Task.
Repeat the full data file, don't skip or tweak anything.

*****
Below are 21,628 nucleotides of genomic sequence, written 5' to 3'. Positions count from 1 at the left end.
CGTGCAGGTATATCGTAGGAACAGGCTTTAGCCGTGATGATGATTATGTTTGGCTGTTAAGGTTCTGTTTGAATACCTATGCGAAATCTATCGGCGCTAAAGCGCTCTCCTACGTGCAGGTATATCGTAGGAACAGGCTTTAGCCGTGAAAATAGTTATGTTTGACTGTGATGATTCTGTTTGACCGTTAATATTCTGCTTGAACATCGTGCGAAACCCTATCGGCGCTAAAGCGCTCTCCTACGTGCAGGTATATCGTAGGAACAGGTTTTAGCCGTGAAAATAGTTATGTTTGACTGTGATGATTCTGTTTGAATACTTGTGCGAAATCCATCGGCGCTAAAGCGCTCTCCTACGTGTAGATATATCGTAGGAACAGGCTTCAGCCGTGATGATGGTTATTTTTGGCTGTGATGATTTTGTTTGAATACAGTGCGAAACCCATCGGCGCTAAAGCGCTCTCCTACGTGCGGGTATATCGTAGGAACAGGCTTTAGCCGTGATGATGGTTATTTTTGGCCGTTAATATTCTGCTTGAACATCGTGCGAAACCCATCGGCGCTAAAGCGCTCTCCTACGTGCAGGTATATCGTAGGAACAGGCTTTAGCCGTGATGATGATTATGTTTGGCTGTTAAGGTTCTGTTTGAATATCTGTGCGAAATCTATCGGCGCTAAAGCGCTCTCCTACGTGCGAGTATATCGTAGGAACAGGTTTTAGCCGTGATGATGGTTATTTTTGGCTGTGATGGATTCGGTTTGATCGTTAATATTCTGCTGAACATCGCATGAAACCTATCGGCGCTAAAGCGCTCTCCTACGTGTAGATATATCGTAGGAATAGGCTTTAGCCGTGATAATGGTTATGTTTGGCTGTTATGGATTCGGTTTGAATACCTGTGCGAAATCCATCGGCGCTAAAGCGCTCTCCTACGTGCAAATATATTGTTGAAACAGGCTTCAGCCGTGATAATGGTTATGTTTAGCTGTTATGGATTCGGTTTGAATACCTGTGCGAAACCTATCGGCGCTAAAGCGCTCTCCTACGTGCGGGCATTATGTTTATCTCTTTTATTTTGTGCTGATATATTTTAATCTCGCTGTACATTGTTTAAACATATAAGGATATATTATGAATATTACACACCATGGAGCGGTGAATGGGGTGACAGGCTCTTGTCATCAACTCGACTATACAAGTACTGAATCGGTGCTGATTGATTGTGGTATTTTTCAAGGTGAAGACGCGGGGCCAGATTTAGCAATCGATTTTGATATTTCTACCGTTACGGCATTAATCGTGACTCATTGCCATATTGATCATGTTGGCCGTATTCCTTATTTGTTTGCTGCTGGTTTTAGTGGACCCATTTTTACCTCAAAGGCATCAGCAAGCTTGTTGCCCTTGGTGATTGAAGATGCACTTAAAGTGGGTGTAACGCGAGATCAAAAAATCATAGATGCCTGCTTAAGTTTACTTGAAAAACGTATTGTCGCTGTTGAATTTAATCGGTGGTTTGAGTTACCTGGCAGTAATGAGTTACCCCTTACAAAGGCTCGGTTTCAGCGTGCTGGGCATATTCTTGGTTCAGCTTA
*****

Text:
Below are 21,628 nucleotides of genomic sequence, written 5' to 3'. Positions count from 1 at the left end.
CGTGCAGGTATATCGTAGGAACAGGCTTTAGCCGTGATGATGATTATGTTTGGCTGTTAAGGTTCTGTTTGAATACCTATGCGAAATCTATCGGCGCTAAAGCGCTCTCCTACGTGCAGGTATATCGTAGGAACAGGCTTTAGCCGTGAAAATAGTTATGTTTGACTGTGATGATTCTGTTTGACCGTTAATATTCTGCTTGAACATCGTGCGAAACCCTATCGGCGCTAAAGCGCTCTCCTACGTGCAGGTATATCGTAGGAACAGGTTTTAGCCGTGAAAATAGTTATGTTTGACTGTGATGATTCTGTTTGAATACTTGTGCGAAATCCATCGGCGCTAAAGCGCTCTCCTACGTGTAGATATATCGTAGGAACAGGCTTCAGCCGTGATGATGGTTATTTTTGGCTGTGATGATTTTGTTTGAATACAGTGCGAAACCCATCGGCGCTAAAGCGCTCTCCTACGTGCGGGTATATCGTAGGAACAGGCTTTAGCCGTGATGATGGTTATTTTTGGCCGTTAATATTCTGCTTGAACATCGTGCGAAACCCATCGGCGCTAAAGCGCTCTCCTACGTGCAGGTATATCGTAGGAACAGGCTTTAGCCGTGATGATGATTATGTTTGGCTGTTAAGGTTCTGTTTGAATATCTGTGCGAAATCTATCGGCGCTAAAGCGCTCTCCTACGTGCGAGTATATCGTAGGAACAGGTTTTAGCCGTGATGATGGTTATTTTTGGCTGTGATGGATTCGGTTTGATCGTTAATATTCTGCTGAACATCGCATGAAACCTATCGGCGCTAAAGCGCTCTCCTACGTGTAGATATATCGTAGGAATAGGCTTTAGCCGTGATAATGGTTATGTTTGGCTGTTATGGATTCGGTTTGAATACCTGTGCGAAATCCATCGGCGCTAAAGCGCTCTCCTACGTGCAAATATATTGTTGAAACAGGCTTCAGCCGTGATAATGGTTATGTTTAGCTGTTATGGATTCGGTTTGAATACCTGTGCGAAACCTATCGGCGCTAAAGCGCTCTCCTACGTGCGGGCATTATGTTTATCTCTTTTATTTTGTGCTGATATATTTTAATCTCGCTGTACATTGTTTAAACATATAAGGATATATTATGAATATTACACACCATGGAGCGGTGAATGGGGTGACAGGCTCTTGTCATCAACTCGACTATACAAGTACTGAATCGGTGCTGATTGATTGTGGTATTTTTCAAGGTGAAGACGCGGGGCCAGATTTAGCAATCGATTTTGATATTTCTACCGTTACGGCATTAATCGTGACTCATTGCCATATTGATCATGTTGGCCGTATTCCTTATTTGTTTGCTGCTGGTTTTAGTGGACCCATTTTTACCTCAAAGGCATCAGCAAGCTTGTTGCCCTTGGTGATTGAAGATGCACTTAAAGTGGGTGTAACGCGAGATCAAAAAATCATAGATGCCTGCTTAAGTTTACTTGAAAAACGTATTGTCGCTGTTGAATTTAATCGGTGGTTTGAGTTACCTGGCAGTAATGAGTTACCCCTTACAAAGGCTCGGTTTCAGCGTGCTGGGCATATTCTTGGTTCAGCTTA